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  • Writer's pictureNZ Booklovers

Interview: Lorna Jane Harvey talks about Somewhere

Lorna Jane Harvey is a British, Canadian, and Swiss writer currently located in New Zealand. She has written or edited several books including the novel Jet Black Stones and the book Beverley in 50 Buildings. She has a Bachelor of Fine Arts in Creative Writing, and a Masters in Communication and Applied Linguistics. Lorna talks to NZ Booklovers.

Tell us a little about Somewhere: Women’s Stories of Migration.

Somewhere is a collection of stories about migration written by 20 women. This book is a small window into the world of women's migrations, a topic that is rarely addressed. There are treasures of wisdom to be gleaned from their experiences, and their is heartfelt honesty within their stories.

The women who contributed to this anthology come from varied backgrounds, and their immigrations have stemmed from many things, such as adventure, economic gains or fleeing for their safety. Their homes include New Zealand, Australia, the UK, Canada, the USA, Switzerland, Ukraine, Hong Kong, Japan, Syria, Hungary, and even Burkina Faso now. Some are single mothers, some are at the heart of wealthy families, and some were children when they were forced to uproot. There are some recurrent patterns through all the stories - retaining inherited identities while adapting to new cultures, new people, new lands. There are also some important divergences, as some migrants feel an intense need to belong and assimilate, while others don't seem to perceive any alienation at all. The migrant sometimes feels like a stranger to herself as she recreates herself and her home, and clings to other aspects of her former life. All have one thing in common: they are strong women who have made a new life because of their migration. The relocation has brought joy, stress and a sense of gain and loss to most of them.

What inspired you to compile this anthology?

I was inspired to compile this anthology because I believe the implications of migration, especially for women, are often unknown, unheard, unspoken. Many women are mere shadows when they migrate, and their personal experiences remain silent. I thought writing from my own experience alone would be incomplete. Watching the stories come together as I compiled this anthology confirmed this.

How did you find the individuals that feature in the book?

Some of the contributors are friends, others I approached for this anthology because I admired their work and their strength, and some were recommended through connections. For example, I contacted EVAM (a refugee centre in Switzerland), and one of the social workers gave my name to several refugees. Some of them contacted me but weren't able to contribute because of fears for their safety, but some stories did come from that contact. Lifelong friendships were born through these connections. I have grown to respect and admire every one of the contributors. They are all amazing, and I believe you will be touched by their stories.

What was your process with editing the material from the contributors?

It was a long but fun process most of the time. With so many cultures and different first languages, some of the contributors wanted their stories not to be modified too much and that sometimes meant being flexible with grammar. We went back and forth with drafts many times, and I translated a couple of the stories from French to English. Once I gave Beatnik Publishing a solid first draft of the manuscript, Beatnik had some further proofreading done. The contributors were more accepting of the changes from someone they didn't know, so it worked-out well in the end. Pulling together the stories, the contracts, the photos and everything the book entailed took literally thousands of emails though!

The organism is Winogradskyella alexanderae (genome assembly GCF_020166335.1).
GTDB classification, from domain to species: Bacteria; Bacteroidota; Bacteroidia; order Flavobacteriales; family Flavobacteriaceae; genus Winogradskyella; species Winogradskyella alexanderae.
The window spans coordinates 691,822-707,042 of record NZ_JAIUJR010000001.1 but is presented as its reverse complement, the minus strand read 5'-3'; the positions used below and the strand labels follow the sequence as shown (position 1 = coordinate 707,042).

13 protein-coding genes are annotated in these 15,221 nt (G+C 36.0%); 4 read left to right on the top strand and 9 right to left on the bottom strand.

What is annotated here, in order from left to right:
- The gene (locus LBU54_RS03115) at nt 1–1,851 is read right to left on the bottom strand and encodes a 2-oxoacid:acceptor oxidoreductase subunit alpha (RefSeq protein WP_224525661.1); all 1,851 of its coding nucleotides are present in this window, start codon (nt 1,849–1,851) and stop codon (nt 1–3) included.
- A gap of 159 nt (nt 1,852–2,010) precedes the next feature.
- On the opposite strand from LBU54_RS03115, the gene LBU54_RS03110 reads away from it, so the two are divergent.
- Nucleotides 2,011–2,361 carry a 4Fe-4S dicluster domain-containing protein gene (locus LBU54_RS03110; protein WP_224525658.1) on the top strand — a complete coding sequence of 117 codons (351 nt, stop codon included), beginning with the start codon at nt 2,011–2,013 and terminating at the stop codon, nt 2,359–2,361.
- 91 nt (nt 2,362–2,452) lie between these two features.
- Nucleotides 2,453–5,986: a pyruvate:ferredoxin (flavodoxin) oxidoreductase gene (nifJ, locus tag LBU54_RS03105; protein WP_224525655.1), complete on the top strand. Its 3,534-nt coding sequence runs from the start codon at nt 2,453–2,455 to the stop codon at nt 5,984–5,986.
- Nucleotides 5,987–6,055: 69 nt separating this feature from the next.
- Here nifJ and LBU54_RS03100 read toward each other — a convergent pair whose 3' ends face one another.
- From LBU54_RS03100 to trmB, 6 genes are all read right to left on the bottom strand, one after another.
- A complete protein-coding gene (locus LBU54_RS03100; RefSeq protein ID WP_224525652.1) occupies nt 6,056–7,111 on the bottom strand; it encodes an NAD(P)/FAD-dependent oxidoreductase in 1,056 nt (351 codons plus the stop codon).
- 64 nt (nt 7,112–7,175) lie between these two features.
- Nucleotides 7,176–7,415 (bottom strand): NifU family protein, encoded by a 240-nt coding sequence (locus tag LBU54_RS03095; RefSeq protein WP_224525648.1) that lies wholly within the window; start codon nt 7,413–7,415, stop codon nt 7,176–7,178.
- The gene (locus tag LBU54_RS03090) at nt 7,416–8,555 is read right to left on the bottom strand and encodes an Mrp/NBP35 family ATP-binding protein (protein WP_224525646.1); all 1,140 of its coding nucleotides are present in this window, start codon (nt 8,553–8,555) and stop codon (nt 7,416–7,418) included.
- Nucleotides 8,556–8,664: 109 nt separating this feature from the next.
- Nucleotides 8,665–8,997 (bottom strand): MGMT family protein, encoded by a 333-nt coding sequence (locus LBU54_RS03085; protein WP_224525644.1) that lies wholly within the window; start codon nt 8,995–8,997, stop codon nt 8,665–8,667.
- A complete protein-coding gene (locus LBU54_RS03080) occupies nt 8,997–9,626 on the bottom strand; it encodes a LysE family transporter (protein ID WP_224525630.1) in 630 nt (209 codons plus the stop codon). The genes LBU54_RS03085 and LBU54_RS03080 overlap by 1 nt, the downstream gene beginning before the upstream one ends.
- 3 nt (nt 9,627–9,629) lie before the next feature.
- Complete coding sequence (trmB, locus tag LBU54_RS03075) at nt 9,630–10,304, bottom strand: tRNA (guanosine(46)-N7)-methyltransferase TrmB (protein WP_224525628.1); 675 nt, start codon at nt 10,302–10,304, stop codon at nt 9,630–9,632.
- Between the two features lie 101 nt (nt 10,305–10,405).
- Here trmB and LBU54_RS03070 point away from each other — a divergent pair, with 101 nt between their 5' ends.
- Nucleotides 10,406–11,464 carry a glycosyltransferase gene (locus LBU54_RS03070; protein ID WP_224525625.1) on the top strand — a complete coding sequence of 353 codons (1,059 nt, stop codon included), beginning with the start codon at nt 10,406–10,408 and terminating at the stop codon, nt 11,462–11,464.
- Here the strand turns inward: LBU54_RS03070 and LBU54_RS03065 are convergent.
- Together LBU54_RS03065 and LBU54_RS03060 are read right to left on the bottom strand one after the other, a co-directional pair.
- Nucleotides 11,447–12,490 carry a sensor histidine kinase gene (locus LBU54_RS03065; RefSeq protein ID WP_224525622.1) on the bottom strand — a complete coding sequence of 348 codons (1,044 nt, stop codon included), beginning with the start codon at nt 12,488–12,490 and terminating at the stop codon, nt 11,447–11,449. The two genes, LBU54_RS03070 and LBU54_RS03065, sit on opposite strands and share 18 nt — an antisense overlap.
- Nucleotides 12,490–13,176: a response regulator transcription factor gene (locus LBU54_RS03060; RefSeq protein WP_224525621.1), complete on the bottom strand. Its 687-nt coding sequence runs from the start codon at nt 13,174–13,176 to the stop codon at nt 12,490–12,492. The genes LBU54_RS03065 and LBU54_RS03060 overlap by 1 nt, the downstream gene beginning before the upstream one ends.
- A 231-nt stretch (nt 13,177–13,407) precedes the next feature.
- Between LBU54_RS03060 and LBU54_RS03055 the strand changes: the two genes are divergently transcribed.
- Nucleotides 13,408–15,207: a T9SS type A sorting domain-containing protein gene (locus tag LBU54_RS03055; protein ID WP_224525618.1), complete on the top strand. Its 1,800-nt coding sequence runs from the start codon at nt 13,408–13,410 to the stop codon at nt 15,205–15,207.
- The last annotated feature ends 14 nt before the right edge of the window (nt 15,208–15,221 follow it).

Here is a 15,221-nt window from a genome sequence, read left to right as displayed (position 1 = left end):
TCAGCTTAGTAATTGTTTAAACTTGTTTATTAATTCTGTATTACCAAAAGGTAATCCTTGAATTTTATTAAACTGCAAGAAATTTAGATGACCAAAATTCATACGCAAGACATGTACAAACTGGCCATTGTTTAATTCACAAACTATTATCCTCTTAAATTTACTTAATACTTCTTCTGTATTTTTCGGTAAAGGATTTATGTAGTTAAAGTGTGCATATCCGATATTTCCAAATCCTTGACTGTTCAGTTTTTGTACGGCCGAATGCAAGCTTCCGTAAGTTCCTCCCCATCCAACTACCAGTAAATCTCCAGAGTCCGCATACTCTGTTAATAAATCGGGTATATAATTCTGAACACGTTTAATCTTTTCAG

What did you enjoy the most about creating Somewhere?

Seeing the isolated stories come together and getting to know these beautiful people. One of the contributors, Dr Rita Sebestyen, wrote to me saying that as she read the other stories one by one, she had the feeling that they "all came from one strong voice: very deep and very kind." Another contributor, Oma Eguara, said she feels like the contributors are now sisters. This makes me feel so pleased.

What was it like having the Rt Hon Helen Clark write a foreword for Somewhere?

It was a real privilege having Rt Hon Helen Clark write the foreword. She's a brilliant person, and she's doing fantastic work in so many fields. Our exchanges made me respect her even more: she was juggling other projects, about to leave the country, and yet made the time for the book and came out with a wonderful foreword.

What do you hope people will take away after reading this book?

Perhaps the book will give people hope, inspire them, or simply give them insight into a globally relevant and important subject on a personal level rather than through distant, abstract news stories. I hope these stories will encourage people to be inclusive and tolerant.

What did you do to celebrate finishing this book?

Shared a bottle of New Zealand bubbles with my family.

What is the favourite book you have read so far this year and why?

This year, I moved from Switzerland to New Zealand and published two books. I haven't had time to read much! A lovely elderly lady I volunteer with through Age Concern did recommend George Friedman's book "Flash Points," and I've been interested to read about his take on migration in Europe.

What’s next on the agenda for you?

I'm half way through writing my next book, which will be a novel for young adults called "Whispering Cedars."

Somewhere is published by Beatnik Publishing.


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